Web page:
22 per cent more chartered surveyors reported that prices fell rather than rose in July. While this represents a slight improvement on June’s net balance of -26, this reading has now remained in negative territory for over a year. Large deposits required by lenders appear to be a stumbling block for many would-be buyers.
Elsewhere, demand edged up during July, with new buyer enquiries moving to a net balance of +5 per cent (from 0 per cent). Interest from potential buyers has now been relatively flat since the start of the year.
Across the country, London continues to buck the national trend as the only region to report a positive net balance for house prices, with 30 per cent more surveyors reporting rises rather than falls. The West Midlands and the East of England saw the most negative readings, with net balances of -44 and -40 respectively. Meanwhile, the capital recorded the strongest level of new buyer enquiries, again outperforming the rest of the UK.
Significantly, the average number of sales per surveyor over the past three months dipped to 14.2, the lowest level since June 2009. Alongside this, the average number of properties presently on surveyors’ books increased to 70.2 (from 69.7 in June).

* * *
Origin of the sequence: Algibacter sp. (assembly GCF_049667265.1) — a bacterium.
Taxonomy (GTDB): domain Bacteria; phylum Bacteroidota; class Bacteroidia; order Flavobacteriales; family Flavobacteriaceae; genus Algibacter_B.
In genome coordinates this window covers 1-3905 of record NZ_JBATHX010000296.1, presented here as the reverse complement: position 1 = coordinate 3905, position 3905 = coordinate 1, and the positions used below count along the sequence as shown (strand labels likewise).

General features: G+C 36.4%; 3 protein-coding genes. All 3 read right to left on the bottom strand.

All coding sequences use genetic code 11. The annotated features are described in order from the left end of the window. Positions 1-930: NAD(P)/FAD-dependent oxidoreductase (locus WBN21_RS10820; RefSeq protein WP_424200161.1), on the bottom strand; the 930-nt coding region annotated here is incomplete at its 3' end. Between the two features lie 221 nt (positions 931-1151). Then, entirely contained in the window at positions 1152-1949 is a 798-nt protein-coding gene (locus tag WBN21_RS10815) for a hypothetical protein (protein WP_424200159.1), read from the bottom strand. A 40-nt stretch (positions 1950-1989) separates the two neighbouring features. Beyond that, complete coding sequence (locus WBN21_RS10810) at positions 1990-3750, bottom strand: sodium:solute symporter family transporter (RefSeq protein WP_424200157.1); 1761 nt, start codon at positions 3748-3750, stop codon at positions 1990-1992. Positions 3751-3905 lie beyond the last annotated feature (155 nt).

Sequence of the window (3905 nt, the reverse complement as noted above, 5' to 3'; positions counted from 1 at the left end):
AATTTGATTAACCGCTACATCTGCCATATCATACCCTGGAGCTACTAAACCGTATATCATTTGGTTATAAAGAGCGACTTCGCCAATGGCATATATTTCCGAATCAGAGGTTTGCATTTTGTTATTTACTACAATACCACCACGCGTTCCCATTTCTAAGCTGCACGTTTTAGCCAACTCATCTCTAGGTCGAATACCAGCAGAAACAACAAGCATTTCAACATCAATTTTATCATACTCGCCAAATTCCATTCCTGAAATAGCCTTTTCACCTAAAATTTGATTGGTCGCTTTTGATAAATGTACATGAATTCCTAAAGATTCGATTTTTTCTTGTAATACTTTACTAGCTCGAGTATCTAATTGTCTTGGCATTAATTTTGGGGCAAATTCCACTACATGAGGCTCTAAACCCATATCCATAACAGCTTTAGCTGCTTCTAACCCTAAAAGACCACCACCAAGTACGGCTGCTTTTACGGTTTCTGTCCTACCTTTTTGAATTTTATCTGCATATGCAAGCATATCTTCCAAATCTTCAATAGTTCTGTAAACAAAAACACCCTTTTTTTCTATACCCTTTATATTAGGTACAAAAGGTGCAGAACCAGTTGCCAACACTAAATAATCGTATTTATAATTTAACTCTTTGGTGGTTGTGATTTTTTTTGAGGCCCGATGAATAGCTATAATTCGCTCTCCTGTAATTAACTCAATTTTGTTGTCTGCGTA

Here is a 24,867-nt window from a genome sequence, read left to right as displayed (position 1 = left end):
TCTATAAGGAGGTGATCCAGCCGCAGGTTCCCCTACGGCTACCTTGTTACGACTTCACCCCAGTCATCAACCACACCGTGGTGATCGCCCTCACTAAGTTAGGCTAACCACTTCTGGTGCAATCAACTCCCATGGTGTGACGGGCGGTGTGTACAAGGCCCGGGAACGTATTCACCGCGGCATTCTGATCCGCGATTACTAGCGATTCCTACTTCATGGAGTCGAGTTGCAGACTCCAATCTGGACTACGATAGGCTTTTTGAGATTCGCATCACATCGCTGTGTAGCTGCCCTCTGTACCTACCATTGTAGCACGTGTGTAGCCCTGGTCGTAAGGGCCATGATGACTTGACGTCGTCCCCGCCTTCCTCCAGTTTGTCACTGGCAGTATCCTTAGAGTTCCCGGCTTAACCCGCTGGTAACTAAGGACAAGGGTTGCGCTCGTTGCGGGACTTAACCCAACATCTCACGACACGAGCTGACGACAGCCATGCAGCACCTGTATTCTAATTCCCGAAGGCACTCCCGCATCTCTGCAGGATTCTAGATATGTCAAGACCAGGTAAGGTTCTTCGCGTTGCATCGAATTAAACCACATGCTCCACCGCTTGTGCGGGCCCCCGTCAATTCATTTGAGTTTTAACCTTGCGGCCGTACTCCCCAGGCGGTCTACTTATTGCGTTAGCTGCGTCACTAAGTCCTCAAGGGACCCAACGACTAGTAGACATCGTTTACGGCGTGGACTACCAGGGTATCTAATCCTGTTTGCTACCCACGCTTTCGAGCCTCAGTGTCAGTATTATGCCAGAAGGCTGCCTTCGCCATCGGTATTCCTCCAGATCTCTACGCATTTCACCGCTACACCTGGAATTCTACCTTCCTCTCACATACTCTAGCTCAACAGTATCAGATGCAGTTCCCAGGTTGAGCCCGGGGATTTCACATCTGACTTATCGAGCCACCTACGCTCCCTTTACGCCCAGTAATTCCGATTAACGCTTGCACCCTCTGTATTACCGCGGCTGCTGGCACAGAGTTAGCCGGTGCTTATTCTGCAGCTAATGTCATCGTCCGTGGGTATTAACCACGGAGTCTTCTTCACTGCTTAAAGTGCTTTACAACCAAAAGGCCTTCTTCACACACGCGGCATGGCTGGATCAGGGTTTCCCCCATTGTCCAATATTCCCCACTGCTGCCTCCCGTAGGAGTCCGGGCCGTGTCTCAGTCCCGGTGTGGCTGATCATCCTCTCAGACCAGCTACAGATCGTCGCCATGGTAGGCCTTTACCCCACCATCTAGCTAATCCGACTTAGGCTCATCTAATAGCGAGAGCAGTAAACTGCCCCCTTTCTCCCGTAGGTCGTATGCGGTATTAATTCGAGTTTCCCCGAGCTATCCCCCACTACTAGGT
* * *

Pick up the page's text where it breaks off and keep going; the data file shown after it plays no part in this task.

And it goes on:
Looking ahead, pessimism still surrounds future house price expectations. 13 per cent more surveyors predict prices to decrease rather than increase over the next three months. However, sales expectations are rather more upbeat, with a net balance of 15 per cent more respondents predicting sales to rise over the coming three months.
"The UK housing market continued to stall during July; prices edged lower and sales levels remained subdued. While the holiday season appears to have had some impact on the market, the continual problem of inaccessible mortgage finance is still preventing first time buyers from accessing the market. Unsurprisingly, with prices continuing to fall, many would-be sellers seem unwilling to lower their expectations and are reluctant to place their property on the market."
RICS spokesperson, Ian Perry
View RICS UK Housing Market Survey July 2011